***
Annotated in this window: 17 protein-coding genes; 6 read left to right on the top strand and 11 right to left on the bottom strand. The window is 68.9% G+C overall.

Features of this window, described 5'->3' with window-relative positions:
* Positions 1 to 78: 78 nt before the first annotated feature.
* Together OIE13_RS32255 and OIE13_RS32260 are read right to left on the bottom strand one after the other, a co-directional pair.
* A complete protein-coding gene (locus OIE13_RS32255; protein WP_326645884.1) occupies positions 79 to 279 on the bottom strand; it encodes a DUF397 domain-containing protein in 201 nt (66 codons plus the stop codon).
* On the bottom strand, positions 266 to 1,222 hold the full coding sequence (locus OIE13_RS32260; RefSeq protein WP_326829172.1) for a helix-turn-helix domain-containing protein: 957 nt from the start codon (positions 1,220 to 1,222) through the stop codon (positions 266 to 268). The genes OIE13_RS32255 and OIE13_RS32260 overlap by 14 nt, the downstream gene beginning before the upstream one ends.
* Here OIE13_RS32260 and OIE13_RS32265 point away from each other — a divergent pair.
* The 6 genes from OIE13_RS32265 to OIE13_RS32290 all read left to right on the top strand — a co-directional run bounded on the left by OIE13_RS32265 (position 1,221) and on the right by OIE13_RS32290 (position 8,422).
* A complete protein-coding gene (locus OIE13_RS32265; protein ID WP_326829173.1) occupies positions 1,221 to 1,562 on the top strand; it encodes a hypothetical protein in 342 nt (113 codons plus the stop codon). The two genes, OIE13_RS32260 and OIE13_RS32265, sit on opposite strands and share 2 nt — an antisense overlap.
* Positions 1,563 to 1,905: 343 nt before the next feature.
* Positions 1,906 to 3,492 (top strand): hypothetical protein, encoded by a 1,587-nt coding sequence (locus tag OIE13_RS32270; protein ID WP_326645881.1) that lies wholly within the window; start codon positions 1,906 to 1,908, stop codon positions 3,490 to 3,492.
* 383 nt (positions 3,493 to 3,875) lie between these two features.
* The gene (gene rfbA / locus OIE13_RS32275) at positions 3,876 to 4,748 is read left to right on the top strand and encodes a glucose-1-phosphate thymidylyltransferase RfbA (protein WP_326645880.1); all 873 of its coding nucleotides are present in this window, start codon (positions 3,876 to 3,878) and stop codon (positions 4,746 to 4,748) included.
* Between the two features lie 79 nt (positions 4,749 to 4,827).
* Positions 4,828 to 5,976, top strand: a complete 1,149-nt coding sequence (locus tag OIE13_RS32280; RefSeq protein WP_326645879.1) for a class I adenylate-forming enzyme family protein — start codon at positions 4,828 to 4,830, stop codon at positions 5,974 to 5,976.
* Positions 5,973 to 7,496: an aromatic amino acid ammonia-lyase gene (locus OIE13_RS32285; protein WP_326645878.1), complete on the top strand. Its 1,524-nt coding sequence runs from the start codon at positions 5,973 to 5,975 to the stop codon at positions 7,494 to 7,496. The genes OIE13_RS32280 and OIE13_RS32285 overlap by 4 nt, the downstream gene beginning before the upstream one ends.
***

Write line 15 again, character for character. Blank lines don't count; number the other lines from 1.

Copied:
* Positions 4,828 to 5,976, top strand: a complete 1,149-nt coding sequence (locus tag OIE13_RS32280; RefSeq protein WP_326645879.1) for a class I adenylate-forming enzyme family protein — start codon at positions 4,828 to 4,830, stop codon at positions 5,974 to 5,976.